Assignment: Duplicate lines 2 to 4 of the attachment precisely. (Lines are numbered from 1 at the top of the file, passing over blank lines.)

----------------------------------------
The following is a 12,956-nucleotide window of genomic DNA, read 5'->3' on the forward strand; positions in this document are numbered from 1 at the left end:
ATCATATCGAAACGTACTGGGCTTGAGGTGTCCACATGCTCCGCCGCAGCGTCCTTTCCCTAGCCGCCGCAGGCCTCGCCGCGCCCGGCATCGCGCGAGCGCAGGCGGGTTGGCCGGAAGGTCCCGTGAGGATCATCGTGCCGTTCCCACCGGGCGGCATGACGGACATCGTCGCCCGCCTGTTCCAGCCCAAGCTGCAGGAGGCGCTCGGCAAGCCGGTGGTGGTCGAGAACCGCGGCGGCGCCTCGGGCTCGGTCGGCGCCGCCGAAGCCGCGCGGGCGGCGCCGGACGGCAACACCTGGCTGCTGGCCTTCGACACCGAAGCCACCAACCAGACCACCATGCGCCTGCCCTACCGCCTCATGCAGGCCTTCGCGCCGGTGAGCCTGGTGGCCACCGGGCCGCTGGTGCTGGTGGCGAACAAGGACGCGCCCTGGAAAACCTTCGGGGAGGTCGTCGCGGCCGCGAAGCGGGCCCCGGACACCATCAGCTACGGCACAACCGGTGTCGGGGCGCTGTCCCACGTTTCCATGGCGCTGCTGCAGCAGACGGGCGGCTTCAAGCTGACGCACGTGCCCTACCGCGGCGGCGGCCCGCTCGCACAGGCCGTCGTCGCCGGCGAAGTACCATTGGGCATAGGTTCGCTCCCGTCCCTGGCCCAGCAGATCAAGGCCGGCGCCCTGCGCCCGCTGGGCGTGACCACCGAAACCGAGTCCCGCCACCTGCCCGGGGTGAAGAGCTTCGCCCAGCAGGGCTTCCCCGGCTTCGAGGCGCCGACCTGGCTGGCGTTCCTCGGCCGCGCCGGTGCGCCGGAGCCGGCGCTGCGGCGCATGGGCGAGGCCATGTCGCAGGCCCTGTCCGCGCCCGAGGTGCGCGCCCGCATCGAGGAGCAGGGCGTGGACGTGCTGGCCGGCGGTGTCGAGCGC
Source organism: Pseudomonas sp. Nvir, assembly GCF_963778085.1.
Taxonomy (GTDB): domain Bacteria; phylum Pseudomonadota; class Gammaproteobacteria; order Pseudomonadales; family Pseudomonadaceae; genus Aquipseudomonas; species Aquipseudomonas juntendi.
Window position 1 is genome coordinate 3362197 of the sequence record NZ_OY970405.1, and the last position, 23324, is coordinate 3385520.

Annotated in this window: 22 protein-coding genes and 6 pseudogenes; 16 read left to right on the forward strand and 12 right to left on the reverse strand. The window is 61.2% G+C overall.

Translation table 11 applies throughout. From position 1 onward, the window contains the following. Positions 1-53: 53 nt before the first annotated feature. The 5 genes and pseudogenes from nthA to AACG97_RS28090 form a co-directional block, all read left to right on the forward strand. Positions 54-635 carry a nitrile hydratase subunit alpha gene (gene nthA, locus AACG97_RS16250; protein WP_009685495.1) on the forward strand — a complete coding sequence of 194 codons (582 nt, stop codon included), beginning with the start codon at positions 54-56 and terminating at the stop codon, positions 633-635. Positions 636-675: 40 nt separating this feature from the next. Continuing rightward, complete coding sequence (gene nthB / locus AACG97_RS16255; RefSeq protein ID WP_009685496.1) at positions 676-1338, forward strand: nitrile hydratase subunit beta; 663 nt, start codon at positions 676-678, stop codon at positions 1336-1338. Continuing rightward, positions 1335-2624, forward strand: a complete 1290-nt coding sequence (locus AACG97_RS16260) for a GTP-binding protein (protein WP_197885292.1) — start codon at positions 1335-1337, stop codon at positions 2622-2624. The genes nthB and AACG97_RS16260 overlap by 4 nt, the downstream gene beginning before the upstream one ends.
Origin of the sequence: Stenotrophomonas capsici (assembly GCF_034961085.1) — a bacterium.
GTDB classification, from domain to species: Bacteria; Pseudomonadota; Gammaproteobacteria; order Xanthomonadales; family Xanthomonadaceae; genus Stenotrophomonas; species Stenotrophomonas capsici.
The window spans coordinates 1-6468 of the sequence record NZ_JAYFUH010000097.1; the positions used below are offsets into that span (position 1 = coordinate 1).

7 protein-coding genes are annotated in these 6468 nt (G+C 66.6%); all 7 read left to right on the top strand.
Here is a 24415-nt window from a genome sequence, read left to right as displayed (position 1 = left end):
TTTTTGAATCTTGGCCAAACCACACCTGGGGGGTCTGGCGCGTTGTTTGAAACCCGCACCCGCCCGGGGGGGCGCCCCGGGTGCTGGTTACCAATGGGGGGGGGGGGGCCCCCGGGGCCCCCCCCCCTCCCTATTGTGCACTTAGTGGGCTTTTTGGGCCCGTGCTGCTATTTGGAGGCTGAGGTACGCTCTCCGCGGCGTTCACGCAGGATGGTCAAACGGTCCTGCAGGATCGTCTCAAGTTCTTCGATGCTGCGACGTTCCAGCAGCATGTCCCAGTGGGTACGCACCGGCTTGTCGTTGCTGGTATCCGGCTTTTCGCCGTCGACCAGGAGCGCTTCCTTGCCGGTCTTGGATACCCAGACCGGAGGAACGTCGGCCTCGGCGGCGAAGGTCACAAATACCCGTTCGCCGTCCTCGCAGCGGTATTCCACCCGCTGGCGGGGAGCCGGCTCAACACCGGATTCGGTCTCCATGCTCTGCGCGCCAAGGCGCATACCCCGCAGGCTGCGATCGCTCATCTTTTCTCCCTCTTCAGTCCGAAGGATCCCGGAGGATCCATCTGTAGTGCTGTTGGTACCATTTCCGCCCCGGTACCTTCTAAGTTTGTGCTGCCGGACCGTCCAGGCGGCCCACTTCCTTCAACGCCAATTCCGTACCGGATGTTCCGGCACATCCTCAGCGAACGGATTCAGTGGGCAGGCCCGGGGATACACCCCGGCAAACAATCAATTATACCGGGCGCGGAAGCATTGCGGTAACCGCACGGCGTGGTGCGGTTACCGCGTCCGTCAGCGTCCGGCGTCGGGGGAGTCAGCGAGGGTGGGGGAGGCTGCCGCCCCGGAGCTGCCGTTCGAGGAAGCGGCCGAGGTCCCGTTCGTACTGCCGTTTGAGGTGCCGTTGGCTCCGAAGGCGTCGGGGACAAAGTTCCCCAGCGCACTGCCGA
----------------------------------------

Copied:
ATCATATCGAAACGTACTGGGCTTGAGGTGTCCACATGCTCCGCCGCAGCGTCCTTTCCCTAGCCGCCGCAGGCCTCGCCGCGCCCGGCATCGCGCGAGCGCAGGCGGGTTGGCCGGAAGGTCCCGTGAGGATCATCGTGCCGTTCCCACCGGGCGGCATGACGGACATCGTCGCCCGCCTGTTCCAGCCCAAGCTGCAGGAGGCGCTCGGCAAGCCGGTGGTGGTCGAGAACCGCGGCGGCGCCTCGGGCTCGGTCGGCGCCGCCGAAGCCGCGCGGGCGGCGCCGGACGGCAACACCTGGCTGCTGGCCTTCGACACCGAAGCCACCAACCAGACCACCATGCGCCTGCCCTACCGCCTCATGCAGGCCTTCGCGCCGGTGAGCCTGGTGGCCACCGGGCCGCTGGTGCTGGTGGCGAACAAGGACGCGCCCTGGAAAACCTTCGGGGAGGTCGTCGCGGCCGCGAAGCGGGCCCCGGACACCATCAGCTACGGCACAACCGGTGTCGGGGCGCTGTCCCACGTTTCCATGGCGCTGCTGCAGCAGACGGGCGGCTTCAAGCTGACGCACGTGCCCTACCGCGGCGGCGGCCCGCTCGCACAGGCCGTCGTCGCCGGCGAAGTACCATTGGGCATAGGTTCGCTCCCGTCCCTGGCCCAGCAGATCAAGGCCGGCGCCCTGCGCCCGCTGGGCGTGACCACCGAAACCGAGTCCCGCCACCTGCCCGGGGTGAAGAGCTTCGCCCAGCAGGGCTTCCCCGGCTTCGAGGCGCCGACCTGGCTGGCGTTCCTCGGCCGCGCCGGTGCGCCGGAGCCGGCGCTGCGGCGCATGGGCGAGGCCATGTCGCAGGCCCTGTCCGCGCCCGAGGTGCGCGCCCGCATCGAGGAGCAGGGCGTGGACGTGCTGGCCGGCGGTGTCGAGCGC
Source organism: Pseudomonas sp. Nvir, assembly GCF_963778085.1.
Taxonomy (GTDB): domain Bacteria; phylum Pseudomonadota; class Gammaproteobacteria; order Pseudomonadales; family Pseudomonadaceae; genus Aquipseudomonas; species Aquipseudomonas juntendi.